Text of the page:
Definitions

Jowhar

Jowhar

Jowhar (Jowhar) is the capital town of the Shabeellaha Dhexe region of Somalia (located at ), and, along with Baidoa, used to form the joint administrative capital of the Transitional Federal Government, which has recently recaptured it from the Islamic Courts Union.

The town lies 90 km (50 mi) along a major road north of the nominal national capital of Mogadishu. There is an airport in the north of the town.

History

Italian mountaineer and nobleman Luigi Amedeo founded the eponymous Villaggio Duca degli Abruzzi as an agricultural settlement experimenting with new cultivation techniques. In 1926 the colony comprised 16 villages, with 3,000 Somali and 200 Italian inhabitants.

Situated between the Darod and the Hawiye, the area is strategic. It is of great economic importance notably due to its banana, cotton and sugar plantations. From 1911 in Jowhar (ex-Giohar), Italians like the prince of Savoy, Luigi Amedeo, started to expropriate the local farmers and resettle them in specific villages. At Independence, the Italians went away and were not replaced by the new elites in charge because cattle trade and urban assets were more profitable at this time. With a "socialist" regime in 1969, such a fertile land was nationalized anyway and was only available to cultivators through fifty years leases. The government fixed the prices of agricultural products and could purchase up to 80% of the harvests. Under Co-operative Act n°70 of 1973, petty farmers were expropriated again to leave place for the State orientated Fanoole Rice Farm, Mogambo Irrigation Project and Juba Sugar Complex.6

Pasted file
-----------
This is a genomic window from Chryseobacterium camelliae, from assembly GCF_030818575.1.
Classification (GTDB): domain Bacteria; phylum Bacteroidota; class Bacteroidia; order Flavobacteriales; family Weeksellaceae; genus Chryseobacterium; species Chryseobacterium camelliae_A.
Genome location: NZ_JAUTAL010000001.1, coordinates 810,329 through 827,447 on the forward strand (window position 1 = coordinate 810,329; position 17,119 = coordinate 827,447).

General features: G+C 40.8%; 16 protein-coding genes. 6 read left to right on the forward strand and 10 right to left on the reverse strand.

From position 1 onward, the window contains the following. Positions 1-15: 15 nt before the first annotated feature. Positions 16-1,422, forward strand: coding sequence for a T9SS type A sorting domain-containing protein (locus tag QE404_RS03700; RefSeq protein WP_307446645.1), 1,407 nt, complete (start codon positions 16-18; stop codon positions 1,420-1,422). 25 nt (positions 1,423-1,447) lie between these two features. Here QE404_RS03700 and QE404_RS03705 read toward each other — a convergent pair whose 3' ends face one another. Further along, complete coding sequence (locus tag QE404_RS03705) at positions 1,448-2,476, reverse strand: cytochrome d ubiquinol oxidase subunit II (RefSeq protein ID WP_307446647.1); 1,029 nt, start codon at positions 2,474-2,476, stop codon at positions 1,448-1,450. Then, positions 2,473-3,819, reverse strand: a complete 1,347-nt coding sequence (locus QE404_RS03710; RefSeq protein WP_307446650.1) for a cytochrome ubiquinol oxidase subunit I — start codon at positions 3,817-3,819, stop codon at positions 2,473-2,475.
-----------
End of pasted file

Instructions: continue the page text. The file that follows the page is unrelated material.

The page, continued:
Many historians accuse the Italian of forcing the local population into forced labor. He is accused of committing numerous acts of cruelty against the local people. As Somali interaction with the Italian colonizers increased, common understanding between the people of Jowhar region and the Italians ensued. In fact when the Italian explorer Luigi Amedeo was diagnosed with an imminent death, he refused to go back to Italy and spend the last days in his native country. Instead he chose and dead in Jowhar where he is still buried. The Italians, who appreciated the economic potential of the region, also built a railroad system that linked the cities of Mogadishu and Jowhar for 30 years.7

Jowhar only became the regional capital in the mid-1980s when Mogadishu was taken out of Shabeellaha Dhexe to form its own region, Banaadir.

Role in Transitional Federal Government

As part of a 2004 agreement, Jowhar and the town of Baidoa were to form a joint administrative capital of the Transitional Federal Government, sited away from Mogadishu for security reasons. Continued fighting has threatened to derail the peace process, but in July 2005, transitional president Abdullahi Yusuf Ahmed relocated to the town from his base in Bossaso, moving the process forward, and joining transitional Prime Minister Ali Mohammed Ghedi, already resident in the town one month. Part of the parliament became based in Jowhar, while some ministries were established in Mogadishu. By February 2006, despite Ghedi's security concerns , the two leaders had left to Baidoa, where it was decided the parliament would meet.

Recent fighting

In June 2006, the Alliance for the Restoration of Peace and Counter-Terrorism warlords lost Mogadishu after several months of sporadic fighting. The victorious Islamic Courts Union was reported to be approaching the town, but Union chairman Sheikh Sharif Ahmed stated that they had no intention of attacking Jowhar, unless attacked themselves. However, on 13 June 2006, the Union of Islamic Courts attacked the town from the north, clashing with the forces main local warlord Mohamed Dhere, quickly overcoming resistance and capturing the town.

On December 27, 2006, the internationally-backed transitional government forces, united with Ethiopian troops, recaptured Jowhar from the Islamic Courts Union.

External links

Notes and references

6. VILLES EN GUERRE EN SOMALIE :MOGADISCIO ET HARGEISA Marc-Antoine PÉROUSE DE MONTCLOS http://ceped.cirad.fr/cdrom/integral_publication_1988_2002/dossier/pdf/dossiers_cpd_59.pdf

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